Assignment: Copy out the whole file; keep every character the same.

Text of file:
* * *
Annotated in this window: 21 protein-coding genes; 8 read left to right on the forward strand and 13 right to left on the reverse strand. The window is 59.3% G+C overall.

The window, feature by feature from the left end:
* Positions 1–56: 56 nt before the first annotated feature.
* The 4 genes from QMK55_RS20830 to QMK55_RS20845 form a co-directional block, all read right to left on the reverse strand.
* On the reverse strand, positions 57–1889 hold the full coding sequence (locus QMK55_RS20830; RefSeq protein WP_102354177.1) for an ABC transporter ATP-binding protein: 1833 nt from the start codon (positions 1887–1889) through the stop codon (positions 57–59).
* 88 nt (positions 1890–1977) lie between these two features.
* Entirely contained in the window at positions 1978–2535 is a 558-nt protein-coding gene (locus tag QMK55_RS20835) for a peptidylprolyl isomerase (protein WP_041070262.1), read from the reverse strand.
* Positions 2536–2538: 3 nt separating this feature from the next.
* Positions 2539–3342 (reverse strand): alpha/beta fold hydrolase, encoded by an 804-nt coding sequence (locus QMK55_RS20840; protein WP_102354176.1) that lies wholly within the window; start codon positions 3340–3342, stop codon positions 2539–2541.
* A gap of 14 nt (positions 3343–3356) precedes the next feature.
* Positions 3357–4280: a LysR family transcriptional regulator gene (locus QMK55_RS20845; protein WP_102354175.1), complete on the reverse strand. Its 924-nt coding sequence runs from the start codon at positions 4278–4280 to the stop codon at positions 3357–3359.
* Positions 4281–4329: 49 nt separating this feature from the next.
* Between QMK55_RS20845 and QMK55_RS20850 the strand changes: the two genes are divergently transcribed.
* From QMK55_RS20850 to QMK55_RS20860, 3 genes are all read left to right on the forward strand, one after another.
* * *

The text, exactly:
Annotated in this window: 21 protein-coding genes; 8 read left to right on the forward strand and 13 right to left on the reverse strand. The window is 59.3% G+C overall.

The window, feature by feature from the left end:
* Positions 1–56: 56 nt before the first annotated feature.
* The 4 genes from QMK55_RS20830 to QMK55_RS20845 form a co-directional block, all read right to left on the reverse strand.
* On the reverse strand, positions 57–1889 hold the full coding sequence (locus QMK55_RS20830; RefSeq protein WP_102354177.1) for an ABC transporter ATP-binding protein: 1833 nt from the start codon (positions 1887–1889) through the stop codon (positions 57–59).
* 88 nt (positions 1890–1977) lie between these two features.
* Entirely contained in the window at positions 1978–2535 is a 558-nt protein-coding gene (locus tag QMK55_RS20835) for a peptidylprolyl isomerase (protein WP_041070262.1), read from the reverse strand.
* Positions 2536–2538: 3 nt separating this feature from the next.
* Positions 2539–3342 (reverse strand): alpha/beta fold hydrolase, encoded by an 804-nt coding sequence (locus QMK55_RS20840; protein WP_102354176.1) that lies wholly within the window; start codon positions 3340–3342, stop codon positions 2539–2541.
* A gap of 14 nt (positions 3343–3356) precedes the next feature.
* Positions 3357–4280: a LysR family transcriptional regulator gene (locus QMK55_RS20845; protein WP_102354175.1), complete on the reverse strand. Its 924-nt coding sequence runs from the start codon at positions 4278–4280 to the stop codon at positions 3357–3359.
* Positions 4281–4329: 49 nt separating this feature from the next.
* Between QMK55_RS20845 and QMK55_RS20850 the strand changes: the two genes are divergently transcribed.
* From QMK55_RS20850 to QMK55_RS20860, 3 genes are all read left to right on the forward strand, one after another.